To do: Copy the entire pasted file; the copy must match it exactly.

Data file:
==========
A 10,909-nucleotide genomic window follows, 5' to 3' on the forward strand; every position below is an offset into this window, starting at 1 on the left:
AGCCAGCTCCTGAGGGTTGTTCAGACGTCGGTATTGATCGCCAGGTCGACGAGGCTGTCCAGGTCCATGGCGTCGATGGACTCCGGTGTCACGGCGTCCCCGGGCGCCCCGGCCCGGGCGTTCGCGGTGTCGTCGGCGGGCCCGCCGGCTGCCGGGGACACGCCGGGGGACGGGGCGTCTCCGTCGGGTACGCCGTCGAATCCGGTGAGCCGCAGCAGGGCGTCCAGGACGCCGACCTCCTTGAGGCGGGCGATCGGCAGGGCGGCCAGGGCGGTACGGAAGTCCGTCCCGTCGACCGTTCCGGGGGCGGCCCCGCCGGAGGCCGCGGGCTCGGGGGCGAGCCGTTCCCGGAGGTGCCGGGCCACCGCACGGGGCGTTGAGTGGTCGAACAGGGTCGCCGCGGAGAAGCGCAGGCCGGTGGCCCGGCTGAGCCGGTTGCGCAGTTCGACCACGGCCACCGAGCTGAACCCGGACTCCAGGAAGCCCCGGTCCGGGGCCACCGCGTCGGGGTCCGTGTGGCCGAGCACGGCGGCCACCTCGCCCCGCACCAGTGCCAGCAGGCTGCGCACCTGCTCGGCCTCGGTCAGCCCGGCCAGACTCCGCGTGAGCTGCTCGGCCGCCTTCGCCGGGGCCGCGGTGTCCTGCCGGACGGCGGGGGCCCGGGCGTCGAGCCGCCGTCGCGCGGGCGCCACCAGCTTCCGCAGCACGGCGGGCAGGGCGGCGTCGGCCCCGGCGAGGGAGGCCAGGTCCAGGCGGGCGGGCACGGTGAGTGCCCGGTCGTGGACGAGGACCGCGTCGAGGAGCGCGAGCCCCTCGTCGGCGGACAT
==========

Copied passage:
A 10,909-nucleotide genomic window follows, 5' to 3' on the forward strand; every position below is an offset into this window, starting at 1 on the left:
AGCCAGCTCCTGAGGGTTGTTCAGACGTCGGTATTGATCGCCAGGTCGACGAGGCTGTCCAGGTCCATGGCGTCGATGGACTCCGGTGTCACGGCGTCCCCGGGCGCCCCGGCCCGGGCGTTCGCGGTGTCGTCGGCGGGCCCGCCGGCTGCCGGGGACACGCCGGGGGACGGGGCGTCTCCGTCGGGTACGCCGTCGAATCCGGTGAGCCGCAGCAGGGCGTCCAGGACGCCGACCTCCTTGAGGCGGGCGATCGGCAGGGCGGCCAGGGCGGTACGGAAGTCCGTCCCGTCGACCGTTCCGGGGGCGGCCCCGCCGGAGGCCGCGGGCTCGGGGGCGAGCCGTTCCCGGAGGTGCCGGGCCACCGCACGGGGCGTTGAGTGGTCGAACAGGGTCGCCGCGGAGAAGCGCAGGCCGGTGGCCCGGCTGAGCCGGTTGCGCAGTTCGACCACGGCCACCGAGCTGAACCCGGACTCCAGGAAGCCCCGGTCCGGGGCCACCGCGTCGGGGTCCGTGTGGCCGAGCACGGCGGCCACCTCGCCCCGCACCAGTGCCAGCAGGCTGCGCACCTGCTCGGCCTCGGTCAGCCCGGCCAGACTCCGCGTGAGCTGCTCGGCCGCCTTCGCCGGGGCCGCGGTGTCCTGCCGGACGGCGGGGGCCCGGGCGTCGAGCCGCCGTCGCGCGGGCGCCACCAGCTTCCGCAGCACGGCGGGCAGGGCGGCGTCGGCCCCGGCGAGGGAGGCCAGGTCCAGGCGGGCGGGCACGGTGAGTGCCCGGTCGTGGACGAGGACCGCGTCGAGGAGCGCGAGCCCCTCGTCGGCGGACAT